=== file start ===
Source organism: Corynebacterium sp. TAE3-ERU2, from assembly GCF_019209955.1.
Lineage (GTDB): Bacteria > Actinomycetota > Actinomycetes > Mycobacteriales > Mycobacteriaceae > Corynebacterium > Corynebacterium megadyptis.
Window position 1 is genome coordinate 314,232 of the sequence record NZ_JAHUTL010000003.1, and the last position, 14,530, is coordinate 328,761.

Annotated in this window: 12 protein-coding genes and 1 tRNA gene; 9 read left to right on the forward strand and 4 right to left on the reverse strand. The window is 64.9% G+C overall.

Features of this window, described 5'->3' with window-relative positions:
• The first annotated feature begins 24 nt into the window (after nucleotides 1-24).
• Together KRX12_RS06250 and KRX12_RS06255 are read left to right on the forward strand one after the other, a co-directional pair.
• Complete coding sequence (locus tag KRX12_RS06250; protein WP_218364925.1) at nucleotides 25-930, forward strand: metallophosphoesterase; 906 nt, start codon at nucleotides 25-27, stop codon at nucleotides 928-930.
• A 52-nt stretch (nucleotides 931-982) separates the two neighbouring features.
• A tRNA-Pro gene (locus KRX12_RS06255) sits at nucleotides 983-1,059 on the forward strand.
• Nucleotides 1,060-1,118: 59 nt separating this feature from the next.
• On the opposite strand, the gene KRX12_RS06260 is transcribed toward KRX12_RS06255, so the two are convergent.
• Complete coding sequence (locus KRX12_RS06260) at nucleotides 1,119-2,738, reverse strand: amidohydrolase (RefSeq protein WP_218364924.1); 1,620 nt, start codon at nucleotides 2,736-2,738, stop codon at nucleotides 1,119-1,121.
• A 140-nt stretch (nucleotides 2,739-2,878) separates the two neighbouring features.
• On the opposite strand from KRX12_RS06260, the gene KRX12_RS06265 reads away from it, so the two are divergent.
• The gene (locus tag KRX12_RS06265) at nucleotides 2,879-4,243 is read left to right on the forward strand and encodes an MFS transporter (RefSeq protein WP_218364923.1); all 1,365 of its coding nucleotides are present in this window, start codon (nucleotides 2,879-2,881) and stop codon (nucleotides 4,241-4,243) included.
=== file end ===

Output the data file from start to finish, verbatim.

Source organism: Corynebacterium sp. TAE3-ERU2, from assembly GCF_019209955.1.
Lineage (GTDB): Bacteria > Actinomycetota > Actinomycetes > Mycobacteriales > Mycobacteriaceae > Corynebacterium > Corynebacterium megadyptis.
Window position 1 is genome coordinate 314,232 of the sequence record NZ_JAHUTL010000003.1, and the last position, 14,530, is coordinate 328,761.

Annotated in this window: 12 protein-coding genes and 1 tRNA gene; 9 read left to right on the forward strand and 4 right to left on the reverse strand. The window is 64.9% G+C overall.

Features of this window, described 5'->3' with window-relative positions:
• The first annotated feature begins 24 nt into the window (after nucleotides 1-24).
• Together KRX12_RS06250 and KRX12_RS06255 are read left to right on the forward strand one after the other, a co-directional pair.
• Complete coding sequence (locus tag KRX12_RS06250; protein WP_218364925.1) at nucleotides 25-930, forward strand: metallophosphoesterase; 906 nt, start codon at nucleotides 25-27, stop codon at nucleotides 928-930.
• A 52-nt stretch (nucleotides 931-982) separates the two neighbouring features.
• A tRNA-Pro gene (locus KRX12_RS06255) sits at nucleotides 983-1,059 on the forward strand.
• Nucleotides 1,060-1,118: 59 nt separating this feature from the next.
• On the opposite strand, the gene KRX12_RS06260 is transcribed toward KRX12_RS06255, so the two are convergent.
• Complete coding sequence (locus KRX12_RS06260) at nucleotides 1,119-2,738, reverse strand: amidohydrolase (RefSeq protein WP_218364924.1); 1,620 nt, start codon at nucleotides 2,736-2,738, stop codon at nucleotides 1,119-1,121.
• A 140-nt stretch (nucleotides 2,739-2,878) separates the two neighbouring features.
• On the opposite strand from KRX12_RS06260, the gene KRX12_RS06265 reads away from it, so the two are divergent.
• The gene (locus tag KRX12_RS06265) at nucleotides 2,879-4,243 is read left to right on the forward strand and encodes an MFS transporter (RefSeq protein WP_218364923.1); all 1,365 of its coding nucleotides are present in this window, start codon (nucleotides 2,879-2,881) and stop codon (nucleotides 4,241-4,243) included.